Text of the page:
The most frequently detected combination of substances linked to car accidents is cannabis with alcohol. Previous analyses have found that the increased accident risk of pot and booze use combined were higher than for either alone. Yet surprisingly, how the two compounds interact remain poorly understood.
To investigate, a team led by Marilyn Huestis from the National Institute on Drug Abuserecruited 32 adult cannabis users who smoked at least once in three months but not as much as four times a week. The participants were asked to drink a placebo or a low-dose alcohol 10 minutes before inhaling one of three things: a placebo, low-dose THC, or high-dose THC vaporized cannabis. Blood samples were taken before and up to eight hours after ingestion; 19 of the participants completed all the sessions.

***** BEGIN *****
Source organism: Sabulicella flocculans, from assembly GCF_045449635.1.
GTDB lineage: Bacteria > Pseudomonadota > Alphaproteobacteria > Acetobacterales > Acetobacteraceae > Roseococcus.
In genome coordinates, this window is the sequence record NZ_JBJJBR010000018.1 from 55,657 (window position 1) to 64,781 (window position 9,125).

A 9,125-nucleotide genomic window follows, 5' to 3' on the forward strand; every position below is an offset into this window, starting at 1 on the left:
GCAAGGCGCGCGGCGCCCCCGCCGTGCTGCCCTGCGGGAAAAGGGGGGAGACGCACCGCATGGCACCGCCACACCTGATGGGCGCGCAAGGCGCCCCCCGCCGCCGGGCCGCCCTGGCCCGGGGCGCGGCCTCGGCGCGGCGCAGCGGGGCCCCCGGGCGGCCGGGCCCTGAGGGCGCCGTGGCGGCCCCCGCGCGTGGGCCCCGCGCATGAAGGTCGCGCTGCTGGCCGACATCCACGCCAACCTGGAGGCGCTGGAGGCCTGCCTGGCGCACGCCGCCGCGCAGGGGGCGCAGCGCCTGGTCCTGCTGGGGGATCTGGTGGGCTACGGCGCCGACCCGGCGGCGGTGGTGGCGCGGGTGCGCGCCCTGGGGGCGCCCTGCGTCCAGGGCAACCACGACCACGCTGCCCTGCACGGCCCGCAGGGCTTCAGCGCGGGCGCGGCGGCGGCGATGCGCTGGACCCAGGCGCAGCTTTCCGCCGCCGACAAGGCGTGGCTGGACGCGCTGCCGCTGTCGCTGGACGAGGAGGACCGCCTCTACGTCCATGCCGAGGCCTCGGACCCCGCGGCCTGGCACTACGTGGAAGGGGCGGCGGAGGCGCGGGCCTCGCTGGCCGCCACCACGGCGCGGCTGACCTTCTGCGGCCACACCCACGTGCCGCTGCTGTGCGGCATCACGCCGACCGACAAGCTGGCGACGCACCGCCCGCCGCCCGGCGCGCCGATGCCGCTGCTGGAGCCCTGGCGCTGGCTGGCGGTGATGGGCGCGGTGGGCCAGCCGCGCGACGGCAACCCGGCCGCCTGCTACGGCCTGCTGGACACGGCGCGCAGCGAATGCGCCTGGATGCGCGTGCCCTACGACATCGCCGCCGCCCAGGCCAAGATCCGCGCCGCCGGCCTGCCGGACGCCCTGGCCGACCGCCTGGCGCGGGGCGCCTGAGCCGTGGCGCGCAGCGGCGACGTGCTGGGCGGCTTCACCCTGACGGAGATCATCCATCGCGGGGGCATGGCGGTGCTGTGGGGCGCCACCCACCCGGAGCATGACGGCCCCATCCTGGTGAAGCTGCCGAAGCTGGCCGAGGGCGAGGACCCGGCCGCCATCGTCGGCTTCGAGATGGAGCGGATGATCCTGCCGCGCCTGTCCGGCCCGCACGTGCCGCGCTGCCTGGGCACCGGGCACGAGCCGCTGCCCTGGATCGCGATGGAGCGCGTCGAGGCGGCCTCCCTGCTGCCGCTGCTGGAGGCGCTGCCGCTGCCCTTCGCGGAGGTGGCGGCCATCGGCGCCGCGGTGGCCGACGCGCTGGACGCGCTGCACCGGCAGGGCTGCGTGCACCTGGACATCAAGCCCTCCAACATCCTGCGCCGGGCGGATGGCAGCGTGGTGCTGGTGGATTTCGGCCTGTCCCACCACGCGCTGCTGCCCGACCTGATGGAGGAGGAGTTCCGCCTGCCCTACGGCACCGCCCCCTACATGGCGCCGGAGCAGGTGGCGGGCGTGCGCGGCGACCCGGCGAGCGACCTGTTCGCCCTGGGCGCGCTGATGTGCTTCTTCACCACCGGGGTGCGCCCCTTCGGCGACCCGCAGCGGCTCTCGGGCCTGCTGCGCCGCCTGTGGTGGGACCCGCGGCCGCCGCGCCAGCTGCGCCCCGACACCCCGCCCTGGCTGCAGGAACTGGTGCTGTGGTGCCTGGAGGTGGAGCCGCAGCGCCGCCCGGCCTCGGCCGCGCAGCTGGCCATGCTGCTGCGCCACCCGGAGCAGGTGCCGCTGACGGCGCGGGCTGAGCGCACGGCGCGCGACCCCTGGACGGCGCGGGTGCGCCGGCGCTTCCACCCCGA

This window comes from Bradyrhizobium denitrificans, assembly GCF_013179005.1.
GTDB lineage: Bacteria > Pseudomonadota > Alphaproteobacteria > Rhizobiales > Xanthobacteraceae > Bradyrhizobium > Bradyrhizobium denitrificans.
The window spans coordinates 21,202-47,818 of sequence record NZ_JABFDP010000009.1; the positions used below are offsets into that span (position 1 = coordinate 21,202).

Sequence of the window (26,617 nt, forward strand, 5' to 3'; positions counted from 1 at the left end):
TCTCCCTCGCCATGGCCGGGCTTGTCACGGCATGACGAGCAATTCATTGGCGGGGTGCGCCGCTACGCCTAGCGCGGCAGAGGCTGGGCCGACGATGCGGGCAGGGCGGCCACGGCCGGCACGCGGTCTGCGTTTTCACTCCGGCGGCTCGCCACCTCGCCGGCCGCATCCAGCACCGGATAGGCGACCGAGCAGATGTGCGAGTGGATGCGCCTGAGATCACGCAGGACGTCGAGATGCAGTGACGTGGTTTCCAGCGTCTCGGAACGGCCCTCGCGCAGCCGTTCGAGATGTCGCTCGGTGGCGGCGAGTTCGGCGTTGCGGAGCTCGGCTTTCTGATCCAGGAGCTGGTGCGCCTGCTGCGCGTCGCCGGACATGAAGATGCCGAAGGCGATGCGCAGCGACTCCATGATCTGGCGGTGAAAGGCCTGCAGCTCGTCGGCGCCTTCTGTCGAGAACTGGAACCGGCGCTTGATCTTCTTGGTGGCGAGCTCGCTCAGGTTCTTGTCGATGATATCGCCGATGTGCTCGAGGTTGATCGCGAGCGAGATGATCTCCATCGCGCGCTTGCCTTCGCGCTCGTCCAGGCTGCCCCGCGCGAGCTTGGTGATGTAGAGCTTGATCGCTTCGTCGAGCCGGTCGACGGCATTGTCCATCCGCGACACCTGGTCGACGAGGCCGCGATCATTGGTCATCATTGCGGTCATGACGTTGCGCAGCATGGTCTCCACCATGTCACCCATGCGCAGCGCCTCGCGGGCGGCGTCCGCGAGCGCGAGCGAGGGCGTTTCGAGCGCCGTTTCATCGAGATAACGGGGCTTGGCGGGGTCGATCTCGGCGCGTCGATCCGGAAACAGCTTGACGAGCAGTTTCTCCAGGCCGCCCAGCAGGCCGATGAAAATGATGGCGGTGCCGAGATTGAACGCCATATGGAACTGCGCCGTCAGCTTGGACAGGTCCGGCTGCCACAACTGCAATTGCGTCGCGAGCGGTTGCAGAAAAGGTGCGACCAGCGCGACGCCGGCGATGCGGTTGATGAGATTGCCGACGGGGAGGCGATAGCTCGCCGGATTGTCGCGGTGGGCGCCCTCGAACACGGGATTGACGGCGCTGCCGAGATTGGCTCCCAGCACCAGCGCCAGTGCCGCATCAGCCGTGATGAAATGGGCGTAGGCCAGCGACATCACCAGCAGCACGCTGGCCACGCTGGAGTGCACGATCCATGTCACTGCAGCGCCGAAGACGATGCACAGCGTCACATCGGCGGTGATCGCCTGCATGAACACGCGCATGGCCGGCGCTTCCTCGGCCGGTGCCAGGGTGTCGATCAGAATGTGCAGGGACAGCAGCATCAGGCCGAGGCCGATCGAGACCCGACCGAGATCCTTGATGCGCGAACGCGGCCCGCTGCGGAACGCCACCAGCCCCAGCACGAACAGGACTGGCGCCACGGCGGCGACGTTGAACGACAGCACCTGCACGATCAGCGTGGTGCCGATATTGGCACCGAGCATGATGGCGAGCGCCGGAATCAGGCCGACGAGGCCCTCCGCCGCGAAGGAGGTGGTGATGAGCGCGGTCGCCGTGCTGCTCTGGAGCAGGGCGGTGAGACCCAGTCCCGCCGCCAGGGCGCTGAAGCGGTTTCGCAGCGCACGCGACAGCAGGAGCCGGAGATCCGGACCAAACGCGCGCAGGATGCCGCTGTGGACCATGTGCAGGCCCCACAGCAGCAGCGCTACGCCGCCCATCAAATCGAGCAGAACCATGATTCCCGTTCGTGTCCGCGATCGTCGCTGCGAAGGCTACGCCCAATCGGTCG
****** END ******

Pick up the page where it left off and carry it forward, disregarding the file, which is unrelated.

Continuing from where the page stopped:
With alcohol, the blood concentrations for both low and high THC doses were significantly higher than just smoking marijuana. The higher blood concentrations of THC likely explains the impaired performance that’s observed from the combined use of alcohol and cannabis. The team hopes that their results could help inform THC cutoffs for driving legislation.[Via American Association for Clinical Chemistry]
May 29, 2015 | by Janet Fang
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